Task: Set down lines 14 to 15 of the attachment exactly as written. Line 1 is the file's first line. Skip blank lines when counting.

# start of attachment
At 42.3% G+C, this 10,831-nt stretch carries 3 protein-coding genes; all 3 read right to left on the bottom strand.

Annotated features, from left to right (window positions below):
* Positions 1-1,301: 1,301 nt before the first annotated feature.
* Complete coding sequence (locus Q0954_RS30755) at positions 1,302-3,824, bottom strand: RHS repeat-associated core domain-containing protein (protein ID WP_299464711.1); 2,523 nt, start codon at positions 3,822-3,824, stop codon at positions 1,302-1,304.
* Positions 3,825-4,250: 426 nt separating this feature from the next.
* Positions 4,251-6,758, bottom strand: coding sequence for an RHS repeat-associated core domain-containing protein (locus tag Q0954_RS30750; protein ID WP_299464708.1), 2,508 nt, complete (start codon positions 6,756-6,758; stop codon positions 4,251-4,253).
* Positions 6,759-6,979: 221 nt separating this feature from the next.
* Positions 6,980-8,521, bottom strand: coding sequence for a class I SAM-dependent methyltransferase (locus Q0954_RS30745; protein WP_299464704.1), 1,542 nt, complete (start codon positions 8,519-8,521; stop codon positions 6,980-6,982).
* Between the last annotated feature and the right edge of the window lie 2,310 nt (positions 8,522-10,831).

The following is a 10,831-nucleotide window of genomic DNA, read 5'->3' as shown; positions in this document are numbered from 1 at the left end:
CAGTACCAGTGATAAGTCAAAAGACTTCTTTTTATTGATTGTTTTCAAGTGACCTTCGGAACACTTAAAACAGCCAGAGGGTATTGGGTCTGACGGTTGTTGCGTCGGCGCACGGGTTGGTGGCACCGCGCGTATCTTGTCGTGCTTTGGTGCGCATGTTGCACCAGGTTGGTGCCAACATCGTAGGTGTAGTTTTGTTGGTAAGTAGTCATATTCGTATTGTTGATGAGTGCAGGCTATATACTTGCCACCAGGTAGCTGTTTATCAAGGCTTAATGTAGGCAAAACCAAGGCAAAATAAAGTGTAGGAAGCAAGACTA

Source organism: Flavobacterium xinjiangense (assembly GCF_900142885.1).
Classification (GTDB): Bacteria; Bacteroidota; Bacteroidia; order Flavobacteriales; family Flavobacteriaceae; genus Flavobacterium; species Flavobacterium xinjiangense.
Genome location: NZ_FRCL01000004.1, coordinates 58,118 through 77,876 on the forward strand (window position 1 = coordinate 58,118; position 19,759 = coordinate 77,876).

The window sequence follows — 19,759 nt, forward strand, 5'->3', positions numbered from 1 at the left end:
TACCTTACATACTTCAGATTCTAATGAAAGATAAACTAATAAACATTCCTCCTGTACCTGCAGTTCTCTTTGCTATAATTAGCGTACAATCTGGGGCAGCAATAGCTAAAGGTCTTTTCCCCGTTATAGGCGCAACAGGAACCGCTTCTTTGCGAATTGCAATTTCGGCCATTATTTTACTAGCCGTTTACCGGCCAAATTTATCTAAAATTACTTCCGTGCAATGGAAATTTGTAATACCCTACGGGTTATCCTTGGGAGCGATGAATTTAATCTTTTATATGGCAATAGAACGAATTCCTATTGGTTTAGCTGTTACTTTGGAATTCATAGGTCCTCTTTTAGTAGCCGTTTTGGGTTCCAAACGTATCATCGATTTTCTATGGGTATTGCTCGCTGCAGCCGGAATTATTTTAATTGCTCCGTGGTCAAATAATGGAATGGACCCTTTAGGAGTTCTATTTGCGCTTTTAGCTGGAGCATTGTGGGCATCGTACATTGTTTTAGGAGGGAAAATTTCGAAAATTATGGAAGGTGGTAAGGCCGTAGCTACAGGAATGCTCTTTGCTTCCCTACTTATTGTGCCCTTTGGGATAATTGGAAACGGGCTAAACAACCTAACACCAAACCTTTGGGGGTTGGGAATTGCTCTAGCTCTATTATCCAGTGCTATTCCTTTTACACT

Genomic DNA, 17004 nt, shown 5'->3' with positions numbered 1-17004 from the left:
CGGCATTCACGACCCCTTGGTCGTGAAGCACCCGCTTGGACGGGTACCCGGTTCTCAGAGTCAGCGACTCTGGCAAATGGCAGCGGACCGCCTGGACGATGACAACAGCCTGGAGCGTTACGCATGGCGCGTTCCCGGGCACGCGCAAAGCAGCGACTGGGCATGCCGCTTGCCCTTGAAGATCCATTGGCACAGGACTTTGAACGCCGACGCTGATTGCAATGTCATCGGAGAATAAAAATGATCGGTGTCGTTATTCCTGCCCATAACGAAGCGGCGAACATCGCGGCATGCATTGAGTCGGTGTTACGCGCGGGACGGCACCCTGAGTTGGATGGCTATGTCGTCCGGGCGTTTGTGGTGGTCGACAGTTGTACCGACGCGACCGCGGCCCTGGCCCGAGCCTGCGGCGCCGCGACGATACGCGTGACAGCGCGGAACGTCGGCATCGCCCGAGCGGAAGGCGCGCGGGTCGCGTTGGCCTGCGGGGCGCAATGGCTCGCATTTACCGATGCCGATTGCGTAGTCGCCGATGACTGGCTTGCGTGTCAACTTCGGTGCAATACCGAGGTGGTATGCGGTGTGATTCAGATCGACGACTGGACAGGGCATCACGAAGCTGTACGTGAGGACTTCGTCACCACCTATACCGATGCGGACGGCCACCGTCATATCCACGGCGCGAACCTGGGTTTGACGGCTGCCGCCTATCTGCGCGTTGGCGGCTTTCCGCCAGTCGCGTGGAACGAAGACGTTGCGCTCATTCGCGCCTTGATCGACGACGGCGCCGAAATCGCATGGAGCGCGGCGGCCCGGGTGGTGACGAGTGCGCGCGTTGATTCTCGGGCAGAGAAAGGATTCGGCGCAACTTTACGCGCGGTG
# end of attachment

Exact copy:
Genome location: NZ_FRCL01000004.1, coordinates 58,118 through 77,876 on the forward strand (window position 1 = coordinate 58,118; position 19,759 = coordinate 77,876).

The window sequence follows — 19,759 nt, forward strand, 5'->3', positions numbered from 1 at the left end: